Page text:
# How do you deduce that matrices are equal

i wanted to ask for a clarification.

I was looking around in my linear algebra text when i reached this justification:

Considered two coloumn vectors $$X$$ and $$Y$$, and assume $$X ^tC Y = X^t C^t Y$$ for every $$X,Y \in V$$, with $$V$$ an $$n$$-dimensional vectorial space, with $$X^t, Y^t$$ being the transposed of $$X, Y$$.

My book says that because of this is valid for every $$X,Y$$, we can deduce: $$C^t = C$$

Now, it is intuitively true, but i was wondering if ,maybe the general sum (it's a bilinear form) could equals without needing $$C^t = C$$. I've seen this type of justification also in other theorems, but i want to know if there is a way to prove it formally, beacuse i'm not satisfied.

• See what happens if $X=e_i$ and $Y=e_j$ ($i$-th and $j$-th standard basis vectors of $V$). Oct 23 at 0:32
• What does this have to do with the “null” in the title? Oct 23 at 0:40
• The transpose of a linear transformation doesn’t make sense over a general vector space. But it does make sense if the vector space is given an inner product. Oct 23 at 0:43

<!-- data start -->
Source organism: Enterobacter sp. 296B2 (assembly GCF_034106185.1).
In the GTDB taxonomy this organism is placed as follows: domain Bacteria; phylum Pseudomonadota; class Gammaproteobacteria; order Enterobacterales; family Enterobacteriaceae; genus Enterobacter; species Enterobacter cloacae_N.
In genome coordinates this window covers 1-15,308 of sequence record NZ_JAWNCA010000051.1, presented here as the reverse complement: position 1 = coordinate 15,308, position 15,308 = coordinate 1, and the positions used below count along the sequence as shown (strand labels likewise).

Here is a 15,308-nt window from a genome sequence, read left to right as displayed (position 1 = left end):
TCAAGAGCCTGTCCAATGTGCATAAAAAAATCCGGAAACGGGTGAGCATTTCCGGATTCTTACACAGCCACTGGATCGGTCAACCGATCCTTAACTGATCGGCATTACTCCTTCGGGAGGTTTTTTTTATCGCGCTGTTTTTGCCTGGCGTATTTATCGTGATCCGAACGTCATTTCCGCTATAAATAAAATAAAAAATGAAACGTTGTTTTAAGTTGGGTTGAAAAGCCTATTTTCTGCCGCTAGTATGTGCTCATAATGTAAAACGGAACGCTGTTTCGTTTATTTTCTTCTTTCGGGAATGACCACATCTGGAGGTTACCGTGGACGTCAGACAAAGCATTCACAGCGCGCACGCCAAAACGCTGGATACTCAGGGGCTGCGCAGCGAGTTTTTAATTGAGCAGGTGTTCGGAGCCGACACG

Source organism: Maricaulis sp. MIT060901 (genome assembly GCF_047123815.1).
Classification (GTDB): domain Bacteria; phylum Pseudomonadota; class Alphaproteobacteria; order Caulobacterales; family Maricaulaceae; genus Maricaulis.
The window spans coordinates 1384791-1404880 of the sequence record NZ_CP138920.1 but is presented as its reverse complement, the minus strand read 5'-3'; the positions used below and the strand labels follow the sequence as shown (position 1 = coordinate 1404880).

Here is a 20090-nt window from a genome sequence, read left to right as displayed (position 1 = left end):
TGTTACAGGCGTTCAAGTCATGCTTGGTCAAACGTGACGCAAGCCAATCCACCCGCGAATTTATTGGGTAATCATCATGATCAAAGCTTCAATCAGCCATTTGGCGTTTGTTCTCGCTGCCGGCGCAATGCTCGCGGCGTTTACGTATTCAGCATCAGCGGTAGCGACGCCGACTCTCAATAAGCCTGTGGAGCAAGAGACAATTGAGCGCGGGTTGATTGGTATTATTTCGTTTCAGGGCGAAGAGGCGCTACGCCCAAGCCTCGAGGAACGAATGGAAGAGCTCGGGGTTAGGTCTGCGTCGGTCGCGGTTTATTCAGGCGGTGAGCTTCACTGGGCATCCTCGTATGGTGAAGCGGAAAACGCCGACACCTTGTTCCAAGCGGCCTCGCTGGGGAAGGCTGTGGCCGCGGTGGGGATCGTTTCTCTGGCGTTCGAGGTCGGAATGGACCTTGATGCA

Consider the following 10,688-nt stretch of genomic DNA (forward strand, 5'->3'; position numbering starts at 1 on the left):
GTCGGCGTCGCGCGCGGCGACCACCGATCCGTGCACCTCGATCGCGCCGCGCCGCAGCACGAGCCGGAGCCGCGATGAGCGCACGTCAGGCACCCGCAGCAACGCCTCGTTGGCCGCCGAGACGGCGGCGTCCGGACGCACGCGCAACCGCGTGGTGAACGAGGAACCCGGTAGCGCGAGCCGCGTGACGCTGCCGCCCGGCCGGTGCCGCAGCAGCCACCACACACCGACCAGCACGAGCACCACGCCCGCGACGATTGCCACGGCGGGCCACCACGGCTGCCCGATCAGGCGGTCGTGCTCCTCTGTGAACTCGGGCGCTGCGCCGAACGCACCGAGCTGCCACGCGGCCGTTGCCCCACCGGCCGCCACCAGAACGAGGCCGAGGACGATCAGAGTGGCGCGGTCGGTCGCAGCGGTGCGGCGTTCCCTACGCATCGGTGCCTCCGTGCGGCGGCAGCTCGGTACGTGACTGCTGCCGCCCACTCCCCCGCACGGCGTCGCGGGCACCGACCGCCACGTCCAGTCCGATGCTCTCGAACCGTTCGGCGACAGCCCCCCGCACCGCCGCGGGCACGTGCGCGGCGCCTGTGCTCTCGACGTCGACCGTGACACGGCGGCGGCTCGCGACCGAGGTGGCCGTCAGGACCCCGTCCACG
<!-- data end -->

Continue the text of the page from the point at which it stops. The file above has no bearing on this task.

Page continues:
• Sorry, language translations Oct 23 at 0:45

since these are column vectors, evidently $$V=\mathbb F^n$$

select $$n$$ linearly independent vectors $$\mathbf x_k$$ and $$n$$ linearly independent $$\mathbf y_k$$ (if you like you can set $$\mathbf y_k:=\mathbf x_k$$)

Then for $$k,j \in \big\{1,2,...,n\big\}$$
$$\mathbf x_k^T C\mathbf y_j=\mathbf x_k^T C^T\mathbf y_j$$
$$\implies\mathbf x_k^T\big( C-C^T\big)\mathbf y_j = \mathbf 0$$
$$\implies \mathbf X^T\big( C-C^T\big)\mathbf Y = \mathbf 0$$
where $$\mathbf X$$ and $$\mathbf Y$$ have column $$j$$ given by $$\mathbf x_j$$ and $$\mathbf y_j$$ respectively. But $$\mathbf X$$ and $$\mathbf Y$$ are invertible,
$$\implies \big( C-C^T\big) = \mathbf 0$$
$$\implies C=C^T$$

Setting $$A = C-C^t$$ you have $$X^tAY=0$$ for all $$X,Y$$. Let $$e_j$$ denote the $$j$$-th standard basis vector. The $$(i,j)$$-th entry of $$A$$ can be expressed as $$e_i^tAe_j$$. But this is zero, hence $$A=0$$, i.e., $$C^t = C$$.